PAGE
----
When I was younger, I thought my room was the finest room I would ever have.
It had glossy light brown floorboards that my mum had sanded and waxed herself. She would later curse a party guest a week later for marring the floors with tiny pointed stiletto bullet holes littering the floor. As I grew up, I would look at those holes in my mums floorboards and wonder what it would be like to teeter around my adult life in heels. When I was 18 and going out with Katie, I would make my own little set of bullet holes in the floor, before swearing off heels altogether.
My stiletto heels walked in what I thought was a glamorous way towards my pride and joy of the room. A vanity stand that my mum had bought, sanded and painted white. She had lined the drawers with floral paper that I pretended to hate, but secretly would make sure my drawers were never full so that I could peek at it.
Beside my vanity stand, I had a fire place, which we used a couple times. One time when I was so sick from walking on the Moors in the rain, that my mum lit it for me to ensure I wouldn’t get more of a chill. My mum sanded it down and painted it white, which I loved, and lined with photos of her, me and Katie smiling sweetly at cameras.
My next room was very different, and that was exactly what I wanted. It was when I stayed in Granada, and I was so far out of my comfort zone, that I wanted nothing and everything to remind me of home. My room had cool resin floors, that were white with little chips and flakes of dark colours in. I would spend literal hours on my hands and knees sweeping that damned floor when it was raining outside. I had a little bedside table which I precariously balanced all my books on, and a tiny single bed which I would wrap myself into and sleep heavily in.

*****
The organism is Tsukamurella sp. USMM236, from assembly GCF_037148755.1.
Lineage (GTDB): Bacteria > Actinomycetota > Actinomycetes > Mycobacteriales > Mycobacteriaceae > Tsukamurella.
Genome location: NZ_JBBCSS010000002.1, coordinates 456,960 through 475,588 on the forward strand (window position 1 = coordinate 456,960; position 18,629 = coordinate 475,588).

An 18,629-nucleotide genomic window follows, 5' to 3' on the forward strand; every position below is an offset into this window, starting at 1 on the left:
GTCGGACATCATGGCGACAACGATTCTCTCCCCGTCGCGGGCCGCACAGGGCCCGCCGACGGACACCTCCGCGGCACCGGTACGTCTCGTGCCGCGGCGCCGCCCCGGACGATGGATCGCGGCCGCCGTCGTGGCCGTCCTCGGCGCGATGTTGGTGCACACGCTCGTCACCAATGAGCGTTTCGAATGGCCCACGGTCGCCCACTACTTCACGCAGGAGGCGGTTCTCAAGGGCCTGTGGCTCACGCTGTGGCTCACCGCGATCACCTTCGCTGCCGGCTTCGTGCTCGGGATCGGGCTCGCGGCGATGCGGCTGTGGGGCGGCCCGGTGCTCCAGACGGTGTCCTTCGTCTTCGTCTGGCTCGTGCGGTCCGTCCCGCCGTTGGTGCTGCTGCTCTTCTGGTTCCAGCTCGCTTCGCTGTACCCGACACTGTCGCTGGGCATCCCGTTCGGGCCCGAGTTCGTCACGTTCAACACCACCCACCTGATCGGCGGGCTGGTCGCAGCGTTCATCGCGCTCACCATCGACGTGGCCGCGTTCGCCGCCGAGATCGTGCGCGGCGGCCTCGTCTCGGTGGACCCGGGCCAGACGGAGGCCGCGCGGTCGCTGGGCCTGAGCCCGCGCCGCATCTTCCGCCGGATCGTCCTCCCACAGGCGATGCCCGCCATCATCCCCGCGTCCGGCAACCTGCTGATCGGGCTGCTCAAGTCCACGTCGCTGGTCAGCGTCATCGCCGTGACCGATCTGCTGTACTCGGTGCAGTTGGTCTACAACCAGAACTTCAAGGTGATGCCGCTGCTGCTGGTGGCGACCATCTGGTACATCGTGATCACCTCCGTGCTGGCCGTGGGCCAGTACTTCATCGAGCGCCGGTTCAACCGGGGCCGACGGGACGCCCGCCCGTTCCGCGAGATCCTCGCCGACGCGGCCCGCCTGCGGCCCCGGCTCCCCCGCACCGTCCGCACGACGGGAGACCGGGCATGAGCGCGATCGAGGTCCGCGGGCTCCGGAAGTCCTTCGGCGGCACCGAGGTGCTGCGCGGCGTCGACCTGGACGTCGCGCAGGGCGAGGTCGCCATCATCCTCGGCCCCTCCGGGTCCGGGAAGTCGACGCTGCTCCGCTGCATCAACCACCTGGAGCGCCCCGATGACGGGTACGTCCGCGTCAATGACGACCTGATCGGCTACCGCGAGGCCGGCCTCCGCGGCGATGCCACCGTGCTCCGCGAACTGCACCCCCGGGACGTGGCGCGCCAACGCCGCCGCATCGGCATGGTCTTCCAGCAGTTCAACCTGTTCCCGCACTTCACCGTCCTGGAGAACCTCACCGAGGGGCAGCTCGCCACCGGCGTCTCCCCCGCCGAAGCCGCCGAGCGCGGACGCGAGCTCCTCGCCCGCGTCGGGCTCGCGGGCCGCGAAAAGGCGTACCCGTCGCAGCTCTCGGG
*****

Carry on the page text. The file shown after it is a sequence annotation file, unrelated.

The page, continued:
This time, my pride and joy of my room, was a tiny hook where I would precariously arrange my photos, momentos and postcards on. I loved its simplicity. In that room where nothing was the same, everything was the same, because there, I learnt I would make any room I ever touched “home”.
After I returned home, I spiced up my room with so many memories of Mum in, with so many memories of Granada Evee, who had made people laugh, who had been the centre of attention, and housed many other different qualities that shocked me.
When I came to university, everyone noted the strange shape of my room. It was like a triangle, but someone had cut two corners off. Of course, I loved it. I placed a rug over the blue carpet with weird dark blue diamonds on it, and decorated my pin board with good luck cards people sent me, hopes and dreams. My room had so many pictures of my mum, fairy lights dotted around, and a salt lamp. My pride and joy was my bed, where I enjoyed many a late night snack, fell asleep reading, and would continuously pull the blanket half way up the bed, after my mates had left butt prints in it, after sitting with me for so long.
When covid hit, I packed up as much as I could, and moved to my uncles. This was my first time having a double bed, and this is a love affair which never gets old. I cannot take for granted having so much space for me to splay out and stretch. Even though, most of the time I still wake up crammed against one side of the bed.
I would spend hours moving photos of my Mum around my room, blogging Quarantine Tips, and exercising. I enjoyed writing about how to make spaces nice, because I realize it is a passion for me. Most of all, I loved my plants, which I lined up on a cube-book case, which I had turned on its side. I would spend hours checking on my plants, sending my friends pictures of my plants, talking to my plants, and being a bit weird about my plants.